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On the trail of 400,000 fugitives

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  • On the trail of 400,000 fugitives
    By Kevin Johnson, USA TODAY
    NEW YORK On the 12th floor of an East Harlem housing project, Ray Simonse and his four-member squad of federal immigration agents thought they had their man cornered.

    An Immigration and Customs Enforcement agent arrests Vernon Miller, a fugitive immigrant, in New York.
    Photos by Robert Deutsch, USA TODAY
    For days, the agents had tracked Juan Pablo Goris, 40, a native of the Dominican Republic who was in the USA illegally. The trail led to an apartment where Goris was believed to be staying with friends. The agents gathered there early one morning last month, figuring it would be the best time to catch him. But no one was home, so the frustrated agents moved to their next target. (Related link: Photo gallery)

    It was a familiar scenario for the immigration agents, who are among about 80 fugitive hunters nationwide assigned by the Department of Homeland Security to find an estimated 400,000 illegal immigrants who disobeyed orders to leave the USA or who failed to appear at immigration hearings. In an unprecedented effort inspired by post-9/11 concerns about national security, DHS is using 18 teams of immigration agents to hunt for these fugitives and add some bite to immigration laws that for decades have rarely been enforced.

    The teams from Immigration and Customs Enforcement, a division of DHS, have been successful, to an extent. Along with border agents, the teams arrested 7,239 people from March through September last year, a 112% increase from that period in 2003. But because the list of fugitives continues to grow, U.S. agents have made modest progress in cutting the overall number, says Victor Cerda, a top ICE official.

    Meanwhile, teams such as Simonse's painstakingly track fugitives, one by one, focusing mostly on those with criminal records. "There is enough here to keep me busy for the rest of my career," Simonse says, referring to the roughly 20,000 fugitive immigrants in the New York City area. "We add more (fugitives) day by day."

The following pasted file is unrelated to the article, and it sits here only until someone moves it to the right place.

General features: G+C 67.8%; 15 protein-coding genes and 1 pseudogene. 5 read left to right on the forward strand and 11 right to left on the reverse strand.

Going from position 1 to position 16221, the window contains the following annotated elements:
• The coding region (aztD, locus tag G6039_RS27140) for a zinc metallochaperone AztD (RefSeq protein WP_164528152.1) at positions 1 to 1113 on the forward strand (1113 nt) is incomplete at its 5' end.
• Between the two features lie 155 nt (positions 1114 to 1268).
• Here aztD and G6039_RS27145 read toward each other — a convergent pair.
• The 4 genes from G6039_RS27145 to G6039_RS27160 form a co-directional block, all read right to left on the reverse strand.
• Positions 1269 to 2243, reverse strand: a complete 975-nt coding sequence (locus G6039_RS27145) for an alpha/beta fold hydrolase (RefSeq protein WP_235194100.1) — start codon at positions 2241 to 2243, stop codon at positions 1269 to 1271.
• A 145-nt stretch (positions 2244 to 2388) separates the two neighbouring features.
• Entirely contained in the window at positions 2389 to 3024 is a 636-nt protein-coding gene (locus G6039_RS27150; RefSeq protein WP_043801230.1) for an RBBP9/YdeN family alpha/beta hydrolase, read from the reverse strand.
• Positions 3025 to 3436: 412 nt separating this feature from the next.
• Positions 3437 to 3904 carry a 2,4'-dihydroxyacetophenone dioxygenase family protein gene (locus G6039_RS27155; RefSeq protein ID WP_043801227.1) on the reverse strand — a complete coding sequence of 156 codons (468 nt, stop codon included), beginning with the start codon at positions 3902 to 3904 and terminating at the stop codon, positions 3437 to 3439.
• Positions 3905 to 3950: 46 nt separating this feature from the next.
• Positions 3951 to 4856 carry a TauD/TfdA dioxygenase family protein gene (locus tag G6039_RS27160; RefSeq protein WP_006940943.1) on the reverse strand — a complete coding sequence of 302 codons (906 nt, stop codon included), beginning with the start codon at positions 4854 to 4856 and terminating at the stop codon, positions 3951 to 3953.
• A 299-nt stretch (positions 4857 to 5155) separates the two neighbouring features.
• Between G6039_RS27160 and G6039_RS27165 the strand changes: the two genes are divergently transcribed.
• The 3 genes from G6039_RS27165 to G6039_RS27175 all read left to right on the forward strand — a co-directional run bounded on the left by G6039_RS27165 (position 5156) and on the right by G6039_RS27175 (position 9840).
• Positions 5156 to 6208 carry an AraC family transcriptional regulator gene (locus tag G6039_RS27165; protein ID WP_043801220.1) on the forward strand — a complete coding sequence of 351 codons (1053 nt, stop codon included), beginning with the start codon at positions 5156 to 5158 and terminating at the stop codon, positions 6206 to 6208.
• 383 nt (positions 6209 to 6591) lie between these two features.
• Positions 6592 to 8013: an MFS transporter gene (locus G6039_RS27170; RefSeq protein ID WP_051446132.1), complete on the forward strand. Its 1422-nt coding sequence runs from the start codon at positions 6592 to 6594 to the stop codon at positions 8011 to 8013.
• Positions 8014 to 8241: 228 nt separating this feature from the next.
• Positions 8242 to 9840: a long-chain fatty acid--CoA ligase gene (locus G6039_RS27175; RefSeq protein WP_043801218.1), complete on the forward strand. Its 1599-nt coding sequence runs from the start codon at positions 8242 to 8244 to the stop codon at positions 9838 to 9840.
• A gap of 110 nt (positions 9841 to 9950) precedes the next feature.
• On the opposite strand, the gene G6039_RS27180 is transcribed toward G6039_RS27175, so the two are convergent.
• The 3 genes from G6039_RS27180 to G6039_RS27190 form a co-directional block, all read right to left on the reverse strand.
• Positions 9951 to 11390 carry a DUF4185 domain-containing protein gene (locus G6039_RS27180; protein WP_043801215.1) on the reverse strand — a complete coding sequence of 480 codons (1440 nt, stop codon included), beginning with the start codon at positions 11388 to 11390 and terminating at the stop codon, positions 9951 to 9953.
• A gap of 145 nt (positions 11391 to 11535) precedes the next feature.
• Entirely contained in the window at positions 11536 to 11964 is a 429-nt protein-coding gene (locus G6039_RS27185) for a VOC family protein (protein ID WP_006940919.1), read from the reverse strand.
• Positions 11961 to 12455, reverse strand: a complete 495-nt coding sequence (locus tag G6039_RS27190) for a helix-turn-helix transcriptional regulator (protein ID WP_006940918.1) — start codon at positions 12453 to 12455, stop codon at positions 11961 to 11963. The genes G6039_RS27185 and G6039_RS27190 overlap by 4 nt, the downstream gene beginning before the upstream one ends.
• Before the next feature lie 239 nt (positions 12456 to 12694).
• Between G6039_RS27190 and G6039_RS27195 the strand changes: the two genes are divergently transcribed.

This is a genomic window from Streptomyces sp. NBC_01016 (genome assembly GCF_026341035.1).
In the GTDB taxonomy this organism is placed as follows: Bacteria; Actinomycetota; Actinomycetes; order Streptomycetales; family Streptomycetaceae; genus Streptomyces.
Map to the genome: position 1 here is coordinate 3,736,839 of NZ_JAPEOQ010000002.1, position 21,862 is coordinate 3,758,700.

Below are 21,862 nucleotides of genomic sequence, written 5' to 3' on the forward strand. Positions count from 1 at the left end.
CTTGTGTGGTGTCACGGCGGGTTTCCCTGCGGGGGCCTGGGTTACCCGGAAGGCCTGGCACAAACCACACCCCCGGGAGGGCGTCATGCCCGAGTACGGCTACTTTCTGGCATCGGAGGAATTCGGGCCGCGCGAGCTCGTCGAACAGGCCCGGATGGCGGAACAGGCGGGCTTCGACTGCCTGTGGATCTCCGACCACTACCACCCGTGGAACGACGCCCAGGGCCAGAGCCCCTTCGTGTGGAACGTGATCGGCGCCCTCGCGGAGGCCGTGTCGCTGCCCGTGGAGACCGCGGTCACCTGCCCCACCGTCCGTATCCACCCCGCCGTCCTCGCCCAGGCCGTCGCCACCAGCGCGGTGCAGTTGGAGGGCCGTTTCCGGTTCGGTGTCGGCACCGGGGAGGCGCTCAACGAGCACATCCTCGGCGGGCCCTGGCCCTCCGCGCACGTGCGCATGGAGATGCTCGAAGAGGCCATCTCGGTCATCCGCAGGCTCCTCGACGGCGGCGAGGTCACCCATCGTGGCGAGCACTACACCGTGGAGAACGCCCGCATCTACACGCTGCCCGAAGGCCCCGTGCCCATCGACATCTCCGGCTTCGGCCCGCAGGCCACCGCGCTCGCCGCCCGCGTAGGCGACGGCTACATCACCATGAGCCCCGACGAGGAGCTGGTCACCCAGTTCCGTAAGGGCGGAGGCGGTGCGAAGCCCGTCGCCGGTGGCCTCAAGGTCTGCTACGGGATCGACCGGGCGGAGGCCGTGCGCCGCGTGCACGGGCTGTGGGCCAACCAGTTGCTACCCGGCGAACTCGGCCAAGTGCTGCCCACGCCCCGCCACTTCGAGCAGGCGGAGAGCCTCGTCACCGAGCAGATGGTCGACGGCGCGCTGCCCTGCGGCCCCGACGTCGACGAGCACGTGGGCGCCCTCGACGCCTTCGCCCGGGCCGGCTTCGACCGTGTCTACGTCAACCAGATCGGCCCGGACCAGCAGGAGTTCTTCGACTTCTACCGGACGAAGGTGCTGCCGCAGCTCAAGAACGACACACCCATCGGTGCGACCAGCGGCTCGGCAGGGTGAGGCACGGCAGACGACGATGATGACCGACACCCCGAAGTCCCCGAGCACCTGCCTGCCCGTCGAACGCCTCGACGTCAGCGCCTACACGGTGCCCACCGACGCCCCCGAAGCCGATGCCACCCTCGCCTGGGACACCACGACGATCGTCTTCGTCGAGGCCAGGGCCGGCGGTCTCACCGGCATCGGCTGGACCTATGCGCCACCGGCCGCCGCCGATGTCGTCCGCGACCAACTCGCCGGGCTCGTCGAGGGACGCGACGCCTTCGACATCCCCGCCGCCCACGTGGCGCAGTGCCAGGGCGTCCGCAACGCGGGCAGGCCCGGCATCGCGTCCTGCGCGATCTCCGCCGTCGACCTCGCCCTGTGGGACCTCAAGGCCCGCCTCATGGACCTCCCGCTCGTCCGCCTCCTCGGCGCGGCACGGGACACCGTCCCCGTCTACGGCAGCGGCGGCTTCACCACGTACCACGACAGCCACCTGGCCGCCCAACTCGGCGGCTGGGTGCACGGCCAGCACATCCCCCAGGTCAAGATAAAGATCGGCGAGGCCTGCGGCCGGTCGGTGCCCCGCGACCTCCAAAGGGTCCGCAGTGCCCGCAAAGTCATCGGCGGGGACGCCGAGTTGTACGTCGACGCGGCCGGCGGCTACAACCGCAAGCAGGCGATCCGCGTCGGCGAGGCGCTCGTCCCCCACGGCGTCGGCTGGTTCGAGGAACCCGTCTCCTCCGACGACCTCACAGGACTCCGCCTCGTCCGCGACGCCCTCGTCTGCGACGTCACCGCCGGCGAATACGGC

Huge challenges

    The continuing increase in the number of fugitives, the difficulty in tracking them and the relatively few agents assigned to do so offer a hint of the enormous challenges the government faces as it seeks to clamp down on illegal immigration.

    Fugitive immigrants account for only a small fraction of the total number of illegal immigrants in the USA, which the 2000 Census estimated at 8 million. Most of them are unknown to the government. To boost the crackdown on just the known fugitives, Congress recently approved plans for DHS to hire 10,000 more border agents and 4,000 more Customs and immigration agents over the next five years.

    But even if more fugitives are caught as a result, U.S. officials face other hurdles in reducing the number of illegals here:

    The immigration detention system has only 19,440 beds, and it's full. An anti-terrorism bill Congress passed last month called for expanding the system, but it's unclear how money will be allocated for that and how quickly space can be added. "We need to have (more) bed space or our efforts are fruitless," ICE spokesman Russ Knocke says.

    Much of the information about immigrant fugitives in government databases is out of date, to the point that Cerda and other U.S. immigration officials acknowledge that they aren't sure whether their estimate of 400,000 fugitives nationwide is accurate.

    During the past year, government audits have suggested that as many as 100,000 of the names on the fugitives list could be deleted. Thousands of the fugitives apparently have died, fled the USA or gained legal status since their names went on the list, Cerda says.

    Agents have begun to purge the rolls of incorrect names only recently, Cerda says, so other agents almost certainly have wasted time chasing ghosts. "The information just wasn't being kept up to date," Cerda says. "Nobody was tracking this stuff."